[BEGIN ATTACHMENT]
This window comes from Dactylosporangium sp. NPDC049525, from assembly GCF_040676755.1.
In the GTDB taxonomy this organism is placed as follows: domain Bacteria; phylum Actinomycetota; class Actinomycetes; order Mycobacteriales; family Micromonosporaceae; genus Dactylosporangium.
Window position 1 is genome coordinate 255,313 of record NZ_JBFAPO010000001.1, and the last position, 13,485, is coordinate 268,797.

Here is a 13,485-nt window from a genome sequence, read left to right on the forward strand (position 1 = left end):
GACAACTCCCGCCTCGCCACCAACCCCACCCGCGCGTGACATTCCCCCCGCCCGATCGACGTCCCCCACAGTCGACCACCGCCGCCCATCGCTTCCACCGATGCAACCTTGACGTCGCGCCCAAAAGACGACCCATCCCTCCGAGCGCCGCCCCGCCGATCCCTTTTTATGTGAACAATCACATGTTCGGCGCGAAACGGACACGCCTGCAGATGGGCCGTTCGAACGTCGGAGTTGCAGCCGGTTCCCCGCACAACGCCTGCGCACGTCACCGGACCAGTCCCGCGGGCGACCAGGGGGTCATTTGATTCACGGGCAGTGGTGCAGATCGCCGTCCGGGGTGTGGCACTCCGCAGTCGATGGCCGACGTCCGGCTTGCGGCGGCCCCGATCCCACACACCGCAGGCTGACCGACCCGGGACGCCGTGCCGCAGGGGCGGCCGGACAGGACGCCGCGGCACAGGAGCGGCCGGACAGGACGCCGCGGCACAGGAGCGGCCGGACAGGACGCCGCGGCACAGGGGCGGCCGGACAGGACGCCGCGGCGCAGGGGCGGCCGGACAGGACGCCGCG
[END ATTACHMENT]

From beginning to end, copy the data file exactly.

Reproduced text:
This window comes from Dactylosporangium sp. NPDC049525, from assembly GCF_040676755.1.
In the GTDB taxonomy this organism is placed as follows: domain Bacteria; phylum Actinomycetota; class Actinomycetes; order Mycobacteriales; family Micromonosporaceae; genus Dactylosporangium.
Window position 1 is genome coordinate 255,313 of record NZ_JBFAPO010000001.1, and the last position, 13,485, is coordinate 268,797.

Here is a 13,485-nt window from a genome sequence, read left to right on the forward strand (position 1 = left end):
GACAACTCCCGCCTCGCCACCAACCCCACCCGCGCGTGACATTCCCCCCGCCCGATCGACGTCCCCCACAGTCGACCACCGCCGCCCATCGCTTCCACCGATGCAACCTTGACGTCGCGCCCAAAAGACGACCCATCCCTCCGAGCGCCGCCCCGCCGATCCCTTTTTATGTGAACAATCACATGTTCGGCGCGAAACGGACACGCCTGCAGATGGGCCGTTCGAACGTCGGAGTTGCAGCCGGTTCCCCGCACAACGCCTGCGCACGTCACCGGACCAGTCCCGCGGGCGACCAGGGGGTCATTTGATTCACGGGCAGTGGTGCAGATCGCCGTCCGGGGTGTGGCACTCCGCAGTCGATGGCCGACGTCCGGCTTGCGGCGGCCCCGATCCCACACACCGCAGGCTGACCGACCCGGGACGCCGTGCCGCAGGGGCGGCCGGACAGGACGCCGCGGCACAGGAGCGGCCGGACAGGACGCCGCGGCACAGGAGCGGCCGGACAGGACGCCGCGGCACAGGGGCGGCCGGACAGGACGCCGCGGCGCAGGGGCGGCCGGACAGGACGCCGCG